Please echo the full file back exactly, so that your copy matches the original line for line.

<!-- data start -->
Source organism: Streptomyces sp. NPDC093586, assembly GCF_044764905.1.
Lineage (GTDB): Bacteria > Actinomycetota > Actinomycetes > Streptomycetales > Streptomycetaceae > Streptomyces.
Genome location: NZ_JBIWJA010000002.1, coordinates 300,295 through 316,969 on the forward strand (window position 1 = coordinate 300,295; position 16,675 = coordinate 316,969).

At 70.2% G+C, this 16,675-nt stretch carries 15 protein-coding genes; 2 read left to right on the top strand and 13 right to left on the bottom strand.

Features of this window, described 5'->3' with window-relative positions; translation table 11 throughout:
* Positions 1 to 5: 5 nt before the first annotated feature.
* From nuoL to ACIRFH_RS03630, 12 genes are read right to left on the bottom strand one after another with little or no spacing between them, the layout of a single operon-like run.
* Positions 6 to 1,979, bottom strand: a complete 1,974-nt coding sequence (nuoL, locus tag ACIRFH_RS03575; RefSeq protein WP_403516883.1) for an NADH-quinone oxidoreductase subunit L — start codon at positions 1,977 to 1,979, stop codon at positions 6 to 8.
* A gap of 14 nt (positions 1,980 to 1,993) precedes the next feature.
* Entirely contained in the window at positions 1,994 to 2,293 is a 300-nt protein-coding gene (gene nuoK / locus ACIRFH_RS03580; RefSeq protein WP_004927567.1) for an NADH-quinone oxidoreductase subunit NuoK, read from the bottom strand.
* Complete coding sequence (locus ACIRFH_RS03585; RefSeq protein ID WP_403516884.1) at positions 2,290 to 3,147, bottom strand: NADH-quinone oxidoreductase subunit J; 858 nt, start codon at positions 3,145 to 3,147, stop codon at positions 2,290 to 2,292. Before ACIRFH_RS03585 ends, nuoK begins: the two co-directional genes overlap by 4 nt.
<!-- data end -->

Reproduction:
Source organism: Streptomyces sp. NPDC093586, assembly GCF_044764905.1.
Lineage (GTDB): Bacteria > Actinomycetota > Actinomycetes > Streptomycetales > Streptomycetaceae > Streptomyces.
Genome location: NZ_JBIWJA010000002.1, coordinates 300,295 through 316,969 on the forward strand (window position 1 = coordinate 300,295; position 16,675 = coordinate 316,969).

At 70.2% G+C, this 16,675-nt stretch carries 15 protein-coding genes; 2 read left to right on the top strand and 13 right to left on the bottom strand.

Features of this window, described 5'->3' with window-relative positions; translation table 11 throughout:
* Positions 1 to 5: 5 nt before the first annotated feature.
* From nuoL to ACIRFH_RS03630, 12 genes are read right to left on the bottom strand one after another with little or no spacing between them, the layout of a single operon-like run.
* Positions 6 to 1,979, bottom strand: a complete 1,974-nt coding sequence (nuoL, locus tag ACIRFH_RS03575; RefSeq protein WP_403516883.1) for an NADH-quinone oxidoreductase subunit L — start codon at positions 1,977 to 1,979, stop codon at positions 6 to 8.
* A gap of 14 nt (positions 1,980 to 1,993) precedes the next feature.
* Entirely contained in the window at positions 1,994 to 2,293 is a 300-nt protein-coding gene (gene nuoK / locus ACIRFH_RS03580; RefSeq protein WP_004927567.1) for an NADH-quinone oxidoreductase subunit NuoK, read from the bottom strand.
* Complete coding sequence (locus ACIRFH_RS03585; RefSeq protein ID WP_403516884.1) at positions 2,290 to 3,147, bottom strand: NADH-quinone oxidoreductase subunit J; 858 nt, start codon at positions 3,145 to 3,147, stop codon at positions 2,290 to 2,292. Before ACIRFH_RS03585 ends, nuoK begins: the two co-directional genes overlap by 4 nt.